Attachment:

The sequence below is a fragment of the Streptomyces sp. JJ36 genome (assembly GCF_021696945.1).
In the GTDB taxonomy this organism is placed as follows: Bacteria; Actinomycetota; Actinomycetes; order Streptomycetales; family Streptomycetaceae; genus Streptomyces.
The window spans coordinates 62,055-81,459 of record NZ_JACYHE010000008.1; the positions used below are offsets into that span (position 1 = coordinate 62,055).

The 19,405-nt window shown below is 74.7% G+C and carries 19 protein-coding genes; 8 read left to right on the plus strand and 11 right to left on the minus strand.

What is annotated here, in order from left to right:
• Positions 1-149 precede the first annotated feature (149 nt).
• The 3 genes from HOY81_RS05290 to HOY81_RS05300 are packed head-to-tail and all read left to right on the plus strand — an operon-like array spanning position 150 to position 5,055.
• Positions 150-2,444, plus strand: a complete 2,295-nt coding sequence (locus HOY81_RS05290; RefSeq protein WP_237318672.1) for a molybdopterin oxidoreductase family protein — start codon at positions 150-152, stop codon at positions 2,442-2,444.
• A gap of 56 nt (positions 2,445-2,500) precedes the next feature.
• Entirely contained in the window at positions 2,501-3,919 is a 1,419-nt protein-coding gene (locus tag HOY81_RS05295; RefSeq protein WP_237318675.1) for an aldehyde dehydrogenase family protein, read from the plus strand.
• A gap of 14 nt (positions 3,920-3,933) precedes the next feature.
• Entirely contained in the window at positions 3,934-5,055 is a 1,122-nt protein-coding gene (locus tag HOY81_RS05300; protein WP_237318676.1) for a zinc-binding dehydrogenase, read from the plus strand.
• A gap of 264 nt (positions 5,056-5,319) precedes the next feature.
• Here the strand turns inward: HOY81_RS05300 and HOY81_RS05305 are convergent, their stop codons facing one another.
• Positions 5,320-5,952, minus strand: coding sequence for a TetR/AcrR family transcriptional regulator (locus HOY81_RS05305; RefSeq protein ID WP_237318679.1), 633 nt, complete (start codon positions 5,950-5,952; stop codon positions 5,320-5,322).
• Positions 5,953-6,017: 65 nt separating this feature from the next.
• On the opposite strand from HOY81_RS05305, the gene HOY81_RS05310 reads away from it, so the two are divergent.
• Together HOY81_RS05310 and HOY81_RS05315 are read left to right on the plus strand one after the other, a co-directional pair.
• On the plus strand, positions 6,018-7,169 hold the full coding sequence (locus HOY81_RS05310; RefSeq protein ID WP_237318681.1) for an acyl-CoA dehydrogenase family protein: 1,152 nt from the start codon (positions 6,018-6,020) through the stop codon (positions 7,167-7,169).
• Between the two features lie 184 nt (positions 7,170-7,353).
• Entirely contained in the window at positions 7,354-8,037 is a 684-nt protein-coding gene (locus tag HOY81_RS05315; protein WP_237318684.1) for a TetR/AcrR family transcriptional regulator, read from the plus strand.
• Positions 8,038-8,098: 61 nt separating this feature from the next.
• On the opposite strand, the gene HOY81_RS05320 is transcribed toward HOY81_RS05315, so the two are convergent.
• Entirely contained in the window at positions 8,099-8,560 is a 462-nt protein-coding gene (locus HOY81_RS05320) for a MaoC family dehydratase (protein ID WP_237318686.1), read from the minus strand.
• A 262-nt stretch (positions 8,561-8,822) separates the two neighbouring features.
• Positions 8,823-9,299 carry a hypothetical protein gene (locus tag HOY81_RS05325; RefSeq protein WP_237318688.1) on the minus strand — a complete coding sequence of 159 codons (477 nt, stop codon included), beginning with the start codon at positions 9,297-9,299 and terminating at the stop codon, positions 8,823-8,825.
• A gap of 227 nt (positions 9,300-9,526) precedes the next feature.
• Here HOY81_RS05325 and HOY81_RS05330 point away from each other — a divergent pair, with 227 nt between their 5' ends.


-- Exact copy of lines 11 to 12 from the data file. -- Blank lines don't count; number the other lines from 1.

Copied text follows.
• A gap of 14 nt (positions 3,920-3,933) precedes the next feature.
• Entirely contained in the window at positions 3,934-5,055 is a 1,122-nt protein-coding gene (locus tag HOY81_RS05300; protein WP_237318676.1) for a zinc-binding dehydrogenase, read from the plus strand.